We were escorted by three waiters down a dark, cramped corridor, no wider than a door, with the smell of stale cigarette smoke clinging to the limited air. In shock, I muttered to myself, ‘welcome to Istanbul’. Only five hours in Turkey and I was already in trouble, a record by even my standards. The office at the end of the corridor was filled with the smell of stale beer, sweat and smoke so thick that I waved my hands in front of my face to clear the foul air in order to see across the room and guide myself over to an available chair in the office. I already knew that we were going to be here for sometime so thought I may as well make myself comfortable. I found myself seated across from an aggressive looking man behind a desk covered in a mountain of unsorted papers, ashtrays with ash overflowing on to the desk and packets of Turkish cigarettes. It wasn’t until I sat down that I noticed the doorman had joined us, his breath was foul and I could smell each individual exhalation from his large body. He was a tall, thick set man in his mid thirties in a long black leather coat. His jaw line was strong with large facial features and eyes menacing and dark, almost black. I felt a shudder down my spine when I noticed a gun placed in view on the desk. At this point I glared at my friend Richard who I held entirely responsible for the situation; “I knew it, I knew it” was all I could muster angrily.
I had arranged to meet Richard in Istanbul for the Easter break. I was living in Bari, South Italy at the time and the thought of being in a country that closes down over the holidays convinced me to go ‘why not?’. Richard was flying in from Beaufort, South Carolina where he worked in some capacity for the US forces.
The flight was uneventful and I was pleased to be off the plane and meeting Richard in the arrivals lounge. I love to travel, but have never been keen on the actual travelling. I was excited about being in Asia for the first time and had heard so much about the Blue Mosque, Hagia Sophia and the Topaki Palace. A hair raising dash in a speeding taxi and we arrived at our location, a two bedroom apartment on Yolcuzade Iskender Cadasi near the oppressive looking Galata Tower; the very location where this holiday’s misadventure began.
We decided to explore the local area and find a place to eat and drink. Heading up the hill toward the Galata Tower we met a man who introduced himself as Abbas. “I will take you to a place to eat and drink,” he insisted, a little too enthusiastically for my liking. I immediately felt concern and wanted to walk away, but Richard insisted that we hire him for the evening as a tour guide. I agreed under the condition that if anything went wrong then I would hold Richard entirely responsible and he was agreeable to that. Abbas told us that he was a shoe maker, a business that he had been born into through generations of his family. He told us about Turkish life and traditions and some history of earlier oppression in Turkey and his hopes for his country joining the European Union in the future. His spoken English was good, he was teaching me about his way of life and it was interesting listening to him. I’ve always been a believer in that if you want to get under the skin of a new place and get to know it then you have to do it with the locals. Bar hopping commenced a long side streets off of the Taksim Square end of Istikal Caddesi and as the Efes Pilsner began to take effect, my initial concerns about Abbas the shoe maker began to escape; I was focused on my surroundings and intrigued with the atmosphere in the birakhanesi that we were in. The bar was colourful, lots of reds and purples on the walls and a group of men were playing guitars in the corner near the bar.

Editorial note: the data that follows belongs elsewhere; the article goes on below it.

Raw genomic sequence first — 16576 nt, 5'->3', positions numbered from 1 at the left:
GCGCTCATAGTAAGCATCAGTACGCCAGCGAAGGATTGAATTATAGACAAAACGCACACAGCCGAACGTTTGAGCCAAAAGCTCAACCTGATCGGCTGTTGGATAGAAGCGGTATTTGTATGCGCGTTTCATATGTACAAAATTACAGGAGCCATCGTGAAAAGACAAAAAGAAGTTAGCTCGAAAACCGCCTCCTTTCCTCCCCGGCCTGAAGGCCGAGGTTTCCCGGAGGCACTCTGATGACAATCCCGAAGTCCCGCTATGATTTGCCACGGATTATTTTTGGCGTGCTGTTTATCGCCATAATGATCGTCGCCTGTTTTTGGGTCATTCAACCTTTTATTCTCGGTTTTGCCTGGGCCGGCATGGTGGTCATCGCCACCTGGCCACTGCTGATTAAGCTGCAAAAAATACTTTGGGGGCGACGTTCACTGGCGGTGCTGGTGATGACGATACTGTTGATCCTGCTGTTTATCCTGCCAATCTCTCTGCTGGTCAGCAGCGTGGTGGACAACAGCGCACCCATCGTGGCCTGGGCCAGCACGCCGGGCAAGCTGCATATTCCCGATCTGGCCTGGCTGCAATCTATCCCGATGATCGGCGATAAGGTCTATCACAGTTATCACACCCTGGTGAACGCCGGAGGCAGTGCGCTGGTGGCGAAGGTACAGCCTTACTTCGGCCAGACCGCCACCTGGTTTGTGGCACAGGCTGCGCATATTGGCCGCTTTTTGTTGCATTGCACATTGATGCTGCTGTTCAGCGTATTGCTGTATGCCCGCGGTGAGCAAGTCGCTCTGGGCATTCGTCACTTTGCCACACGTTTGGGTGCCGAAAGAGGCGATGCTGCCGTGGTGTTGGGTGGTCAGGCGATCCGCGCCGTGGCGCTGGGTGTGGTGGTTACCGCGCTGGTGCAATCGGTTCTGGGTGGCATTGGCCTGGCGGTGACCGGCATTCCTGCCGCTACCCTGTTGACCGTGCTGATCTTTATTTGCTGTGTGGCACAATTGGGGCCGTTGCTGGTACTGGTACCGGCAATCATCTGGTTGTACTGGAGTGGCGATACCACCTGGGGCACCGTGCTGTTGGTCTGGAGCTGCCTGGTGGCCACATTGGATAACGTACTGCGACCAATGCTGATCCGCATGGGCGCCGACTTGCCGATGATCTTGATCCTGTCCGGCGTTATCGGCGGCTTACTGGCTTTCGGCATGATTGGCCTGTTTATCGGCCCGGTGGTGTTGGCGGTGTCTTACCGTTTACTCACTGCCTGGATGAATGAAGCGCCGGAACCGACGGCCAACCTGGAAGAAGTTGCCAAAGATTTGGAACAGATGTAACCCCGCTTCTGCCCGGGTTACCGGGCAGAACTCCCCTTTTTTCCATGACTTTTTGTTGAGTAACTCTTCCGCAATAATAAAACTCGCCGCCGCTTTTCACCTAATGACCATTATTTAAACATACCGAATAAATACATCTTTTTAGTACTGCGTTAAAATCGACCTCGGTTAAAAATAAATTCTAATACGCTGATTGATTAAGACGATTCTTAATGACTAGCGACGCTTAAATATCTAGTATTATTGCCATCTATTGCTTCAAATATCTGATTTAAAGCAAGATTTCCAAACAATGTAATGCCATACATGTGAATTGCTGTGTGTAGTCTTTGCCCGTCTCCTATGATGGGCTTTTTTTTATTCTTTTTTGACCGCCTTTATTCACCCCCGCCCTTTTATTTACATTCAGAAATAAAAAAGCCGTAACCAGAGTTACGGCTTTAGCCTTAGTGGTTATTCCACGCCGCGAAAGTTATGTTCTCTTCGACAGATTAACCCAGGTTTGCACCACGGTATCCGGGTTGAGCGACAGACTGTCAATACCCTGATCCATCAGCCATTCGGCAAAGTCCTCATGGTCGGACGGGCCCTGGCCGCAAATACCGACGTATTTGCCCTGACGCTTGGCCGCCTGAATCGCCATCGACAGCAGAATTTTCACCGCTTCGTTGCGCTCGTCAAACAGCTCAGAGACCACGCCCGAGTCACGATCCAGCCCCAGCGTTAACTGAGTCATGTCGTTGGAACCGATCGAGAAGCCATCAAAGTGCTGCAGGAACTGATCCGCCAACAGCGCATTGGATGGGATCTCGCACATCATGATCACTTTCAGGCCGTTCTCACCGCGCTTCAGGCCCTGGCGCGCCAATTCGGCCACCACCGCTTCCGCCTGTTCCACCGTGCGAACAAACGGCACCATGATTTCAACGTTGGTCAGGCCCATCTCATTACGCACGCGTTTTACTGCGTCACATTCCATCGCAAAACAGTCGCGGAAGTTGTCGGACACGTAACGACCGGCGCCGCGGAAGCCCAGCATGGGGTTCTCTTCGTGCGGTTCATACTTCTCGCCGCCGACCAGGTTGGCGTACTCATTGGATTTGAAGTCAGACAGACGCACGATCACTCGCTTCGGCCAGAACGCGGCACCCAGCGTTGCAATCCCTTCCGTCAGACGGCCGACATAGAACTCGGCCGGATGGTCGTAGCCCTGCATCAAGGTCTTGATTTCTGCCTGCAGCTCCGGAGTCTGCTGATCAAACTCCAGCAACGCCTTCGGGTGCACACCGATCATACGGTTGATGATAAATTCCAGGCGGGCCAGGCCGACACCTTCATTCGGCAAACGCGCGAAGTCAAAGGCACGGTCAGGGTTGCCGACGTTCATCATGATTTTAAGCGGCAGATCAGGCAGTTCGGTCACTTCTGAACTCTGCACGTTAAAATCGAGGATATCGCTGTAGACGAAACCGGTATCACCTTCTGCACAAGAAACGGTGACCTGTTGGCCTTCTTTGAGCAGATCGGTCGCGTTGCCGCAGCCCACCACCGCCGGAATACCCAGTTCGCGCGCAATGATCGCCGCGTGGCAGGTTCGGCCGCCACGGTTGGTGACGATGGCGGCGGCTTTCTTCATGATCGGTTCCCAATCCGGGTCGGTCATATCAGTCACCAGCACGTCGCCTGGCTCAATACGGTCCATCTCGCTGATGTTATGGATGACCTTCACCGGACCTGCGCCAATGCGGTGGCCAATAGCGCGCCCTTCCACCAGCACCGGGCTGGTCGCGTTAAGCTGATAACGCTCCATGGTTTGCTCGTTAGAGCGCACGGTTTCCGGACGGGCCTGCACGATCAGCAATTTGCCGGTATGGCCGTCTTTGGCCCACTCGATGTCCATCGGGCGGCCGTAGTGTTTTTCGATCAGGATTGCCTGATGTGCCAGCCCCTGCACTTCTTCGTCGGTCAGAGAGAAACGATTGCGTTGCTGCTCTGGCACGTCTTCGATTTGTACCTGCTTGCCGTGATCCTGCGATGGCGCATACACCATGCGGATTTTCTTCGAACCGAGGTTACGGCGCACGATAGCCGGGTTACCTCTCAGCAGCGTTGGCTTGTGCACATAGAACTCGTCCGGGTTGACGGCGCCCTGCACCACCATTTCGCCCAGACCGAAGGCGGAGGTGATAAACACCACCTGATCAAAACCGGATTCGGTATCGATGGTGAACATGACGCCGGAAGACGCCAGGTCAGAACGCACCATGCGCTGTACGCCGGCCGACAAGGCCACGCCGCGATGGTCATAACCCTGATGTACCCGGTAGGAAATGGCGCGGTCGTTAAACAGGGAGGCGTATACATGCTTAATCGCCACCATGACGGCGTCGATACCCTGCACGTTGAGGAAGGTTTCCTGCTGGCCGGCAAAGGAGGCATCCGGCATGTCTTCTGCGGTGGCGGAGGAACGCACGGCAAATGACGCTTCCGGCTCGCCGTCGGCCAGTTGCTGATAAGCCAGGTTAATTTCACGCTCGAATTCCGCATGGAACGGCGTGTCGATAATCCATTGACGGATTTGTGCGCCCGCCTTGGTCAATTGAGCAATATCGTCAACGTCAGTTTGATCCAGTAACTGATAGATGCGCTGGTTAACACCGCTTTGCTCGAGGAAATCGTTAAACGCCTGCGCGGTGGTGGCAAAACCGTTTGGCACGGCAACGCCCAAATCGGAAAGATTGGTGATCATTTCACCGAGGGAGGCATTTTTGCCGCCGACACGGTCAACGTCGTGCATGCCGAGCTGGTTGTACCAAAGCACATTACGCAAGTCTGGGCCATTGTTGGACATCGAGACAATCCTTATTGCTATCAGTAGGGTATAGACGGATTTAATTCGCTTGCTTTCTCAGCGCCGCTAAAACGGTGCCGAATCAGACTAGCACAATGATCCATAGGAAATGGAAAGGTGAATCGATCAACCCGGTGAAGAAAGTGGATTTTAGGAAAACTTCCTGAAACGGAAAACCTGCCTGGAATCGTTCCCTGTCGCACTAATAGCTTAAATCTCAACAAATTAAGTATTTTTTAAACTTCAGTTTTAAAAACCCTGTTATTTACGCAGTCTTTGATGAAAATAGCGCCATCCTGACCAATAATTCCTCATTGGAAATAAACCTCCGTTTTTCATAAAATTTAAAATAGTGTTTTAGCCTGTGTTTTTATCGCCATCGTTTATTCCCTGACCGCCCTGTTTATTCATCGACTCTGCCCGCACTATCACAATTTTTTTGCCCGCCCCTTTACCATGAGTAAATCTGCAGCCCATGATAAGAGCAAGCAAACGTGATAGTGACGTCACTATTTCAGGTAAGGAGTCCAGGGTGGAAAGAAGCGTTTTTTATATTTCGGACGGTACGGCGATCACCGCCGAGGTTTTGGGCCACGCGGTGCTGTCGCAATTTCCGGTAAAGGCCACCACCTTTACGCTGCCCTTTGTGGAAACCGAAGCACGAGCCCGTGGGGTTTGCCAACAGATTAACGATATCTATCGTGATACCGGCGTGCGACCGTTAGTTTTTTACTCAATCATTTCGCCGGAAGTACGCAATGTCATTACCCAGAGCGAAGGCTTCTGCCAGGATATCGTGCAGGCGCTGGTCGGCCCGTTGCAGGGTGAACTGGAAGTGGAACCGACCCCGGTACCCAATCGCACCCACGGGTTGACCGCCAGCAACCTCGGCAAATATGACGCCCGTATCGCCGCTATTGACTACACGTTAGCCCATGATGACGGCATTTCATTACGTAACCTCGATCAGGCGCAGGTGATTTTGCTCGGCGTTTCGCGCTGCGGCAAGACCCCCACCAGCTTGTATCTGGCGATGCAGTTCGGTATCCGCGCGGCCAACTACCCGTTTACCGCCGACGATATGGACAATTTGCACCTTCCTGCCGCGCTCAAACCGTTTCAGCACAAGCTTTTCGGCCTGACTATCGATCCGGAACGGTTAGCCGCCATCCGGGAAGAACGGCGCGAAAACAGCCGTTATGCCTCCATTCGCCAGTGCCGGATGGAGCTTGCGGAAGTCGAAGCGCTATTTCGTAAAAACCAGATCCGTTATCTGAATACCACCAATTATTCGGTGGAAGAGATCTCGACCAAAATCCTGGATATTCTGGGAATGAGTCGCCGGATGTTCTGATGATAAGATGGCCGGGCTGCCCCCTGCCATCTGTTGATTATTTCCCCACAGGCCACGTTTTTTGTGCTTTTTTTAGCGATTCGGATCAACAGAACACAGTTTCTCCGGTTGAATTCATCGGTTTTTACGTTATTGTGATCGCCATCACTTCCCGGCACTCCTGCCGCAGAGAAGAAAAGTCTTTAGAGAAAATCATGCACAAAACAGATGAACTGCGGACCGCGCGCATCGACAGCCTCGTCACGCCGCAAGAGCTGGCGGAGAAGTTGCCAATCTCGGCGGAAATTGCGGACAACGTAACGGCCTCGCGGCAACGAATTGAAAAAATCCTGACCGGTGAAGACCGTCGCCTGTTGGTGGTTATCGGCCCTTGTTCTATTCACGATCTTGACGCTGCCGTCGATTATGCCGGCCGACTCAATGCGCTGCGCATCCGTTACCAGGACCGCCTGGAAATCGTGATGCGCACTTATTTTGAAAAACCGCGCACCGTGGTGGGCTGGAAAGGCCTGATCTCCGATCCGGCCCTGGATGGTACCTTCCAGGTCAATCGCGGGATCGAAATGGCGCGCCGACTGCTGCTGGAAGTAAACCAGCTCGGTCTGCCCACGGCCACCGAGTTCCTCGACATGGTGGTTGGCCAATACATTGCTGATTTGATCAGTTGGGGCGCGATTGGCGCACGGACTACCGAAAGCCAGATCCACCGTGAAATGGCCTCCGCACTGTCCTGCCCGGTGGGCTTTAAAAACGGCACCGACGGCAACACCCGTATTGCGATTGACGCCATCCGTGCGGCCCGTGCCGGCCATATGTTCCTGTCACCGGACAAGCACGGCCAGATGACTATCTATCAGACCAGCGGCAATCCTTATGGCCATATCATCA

Later that night we entered another bar a long a badly lit side street with a doorman outside and a thick red curtain between us and the inside. I looked up to see the name of the establishment, but there was no sign above the door, which seems to be common in Istanbul. Within seconds of us sitting down, two Russian girls came over, asked if they could join us and sat down. The five of us talked about our native countries and our travels. It was similar to any other conversation that I have had when travelling with people from other nationalities, interesting and fun as we’d all seen different things, had different experiences and had different opinions on almost everything. We were all keen to talk about and share our cultures. The girls were very attractive, but sex was not mentioned, discussed or hinted at throughout. We drank lots and laughed for about an hour until Richard decided that he wanted to look for a place to eat. I asked for the bill and it was speedily presented at nearly the equivalent of 2000 US dollars. Richard never been one fond of spending money, went red with outrage; “I’m an American citizen and I’m not paying this!” I felt a twinge of embarrassment at his reaction and we were escorted from the bar to the office. I didn’t understand what the American citizen comment was in aid of, I don’t think it matters where you’re from, when you’ve been stitched up you’ve been stitched up, so deal with it.